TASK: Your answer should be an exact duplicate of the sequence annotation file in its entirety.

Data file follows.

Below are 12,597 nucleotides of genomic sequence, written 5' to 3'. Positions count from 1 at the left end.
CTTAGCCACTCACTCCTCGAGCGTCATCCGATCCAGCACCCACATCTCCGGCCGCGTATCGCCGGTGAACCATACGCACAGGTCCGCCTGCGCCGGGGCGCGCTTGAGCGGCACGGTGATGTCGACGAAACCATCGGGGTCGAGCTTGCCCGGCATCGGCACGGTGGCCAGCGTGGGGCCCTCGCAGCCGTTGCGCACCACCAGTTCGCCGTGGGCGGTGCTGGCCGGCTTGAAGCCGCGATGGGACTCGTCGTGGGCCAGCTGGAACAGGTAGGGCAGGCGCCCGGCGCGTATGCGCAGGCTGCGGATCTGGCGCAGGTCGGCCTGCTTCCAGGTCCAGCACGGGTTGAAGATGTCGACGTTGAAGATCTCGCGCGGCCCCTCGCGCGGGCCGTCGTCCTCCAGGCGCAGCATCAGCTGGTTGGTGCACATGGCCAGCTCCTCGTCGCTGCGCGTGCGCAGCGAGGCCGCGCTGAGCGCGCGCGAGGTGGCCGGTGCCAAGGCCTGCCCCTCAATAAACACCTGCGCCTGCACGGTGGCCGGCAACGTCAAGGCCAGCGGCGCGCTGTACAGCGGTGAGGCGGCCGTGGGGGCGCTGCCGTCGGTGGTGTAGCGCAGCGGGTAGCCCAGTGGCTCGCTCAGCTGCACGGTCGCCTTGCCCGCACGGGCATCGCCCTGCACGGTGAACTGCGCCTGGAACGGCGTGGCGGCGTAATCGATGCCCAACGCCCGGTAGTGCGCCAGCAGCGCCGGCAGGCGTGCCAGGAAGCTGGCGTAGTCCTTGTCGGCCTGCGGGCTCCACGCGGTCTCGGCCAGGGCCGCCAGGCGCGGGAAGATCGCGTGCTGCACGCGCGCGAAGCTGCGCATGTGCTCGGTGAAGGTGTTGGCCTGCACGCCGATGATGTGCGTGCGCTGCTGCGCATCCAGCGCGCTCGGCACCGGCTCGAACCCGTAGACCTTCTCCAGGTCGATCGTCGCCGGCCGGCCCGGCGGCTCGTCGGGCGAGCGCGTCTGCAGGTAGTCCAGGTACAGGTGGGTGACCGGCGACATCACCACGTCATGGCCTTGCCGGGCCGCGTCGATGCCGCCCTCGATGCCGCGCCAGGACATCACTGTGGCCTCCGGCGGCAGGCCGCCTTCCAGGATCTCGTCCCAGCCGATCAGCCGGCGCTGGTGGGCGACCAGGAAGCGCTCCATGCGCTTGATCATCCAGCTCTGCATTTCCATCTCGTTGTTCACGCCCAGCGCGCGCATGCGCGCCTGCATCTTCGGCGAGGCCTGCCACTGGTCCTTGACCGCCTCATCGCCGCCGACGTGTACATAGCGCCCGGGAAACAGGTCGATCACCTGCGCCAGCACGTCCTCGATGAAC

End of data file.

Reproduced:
Below are 12,597 nucleotides of genomic sequence, written 5' to 3'. Positions count from 1 at the left end.
CTTAGCCACTCACTCCTCGAGCGTCATCCGATCCAGCACCCACATCTCCGGCCGCGTATCGCCGGTGAACCATACGCACAGGTCCGCCTGCGCCGGGGCGCGCTTGAGCGGCACGGTGATGTCGACGAAACCATCGGGGTCGAGCTTGCCCGGCATCGGCACGGTGGCCAGCGTGGGGCCCTCGCAGCCGTTGCGCACCACCAGTTCGCCGTGGGCGGTGCTGGCCGGCTTGAAGCCGCGATGGGACTCGTCGTGGGCCAGCTGGAACAGGTAGGGCAGGCGCCCGGCGCGTATGCGCAGGCTGCGGATCTGGCGCAGGTCGGCCTGCTTCCAGGTCCAGCACGGGTTGAAGATGTCGACGTTGAAGATCTCGCGCGGCCCCTCGCGCGGGCCGTCGTCCTCCAGGCGCAGCATCAGCTGGTTGGTGCACATGGCCAGCTCCTCGTCGCTGCGCGTGCGCAGCGAGGCCGCGCTGAGCGCGCGCGAGGTGGCCGGTGCCAAGGCCTGCCCCTCAATAAACACCTGCGCCTGCACGGTGGCCGGCAACGTCAAGGCCAGCGGCGCGCTGTACAGCGGTGAGGCGGCCGTGGGGGCGCTGCCGTCGGTGGTGTAGCGCAGCGGGTAGCCCAGTGGCTCGCTCAGCTGCACGGTCGCCTTGCCCGCACGGGCATCGCCCTGCACGGTGAACTGCGCCTGGAACGGCGTGGCGGCGTAATCGATGCCCAACGCCCGGTAGTGCGCCAGCAGCGCCGGCAGGCGTGCCAGGAAGCTGGCGTAGTCCTTGTCGGCCTGCGGGCTCCACGCGGTCTCGGCCAGGGCCGCCAGGCGCGGGAAGATCGCGTGCTGCACGCGCGCGAAGCTGCGCATGTGCTCGGTGAAGGTGTTGGCCTGCACGCCGATGATGTGCGTGCGCTGCTGCGCATCCAGCGCGCTCGGCACCGGCTCGAACCCGTAGACCTTCTCCAGGTCGATCGTCGCCGGCCGGCCCGGCGGCTCGTCGGGCGAGCGCGTCTGCAGGTAGTCCAGGTACAGGTGGGTGACCGGCGACATCACCACGTCATGGCCTTGCCGGGCCGCGTCGATGCCGCCCTCGATGCCGCGCCAGGACATCACTGTGGCCTCCGGCGGCAGGCCGCCTTCCAGGATCTCGTCCCAGCCGATCAGCCGGCGCTGGTGGGCGACCAGGAAGCGCTCCATGCGCTTGATCATCCAGCTCTGCATTTCCATCTCGTTGTTCACGCCCAGCGCGCGCATGCGCGCCTGCATCTTCGGCGAGGCCTGCCACTGGTCCTTGACCGCCTCATCGCCGCCGACGTGTACATAGCGCCCGGGAAACAGGTCGATCACCTGCGCCAGCACGTCCTCGATGAAC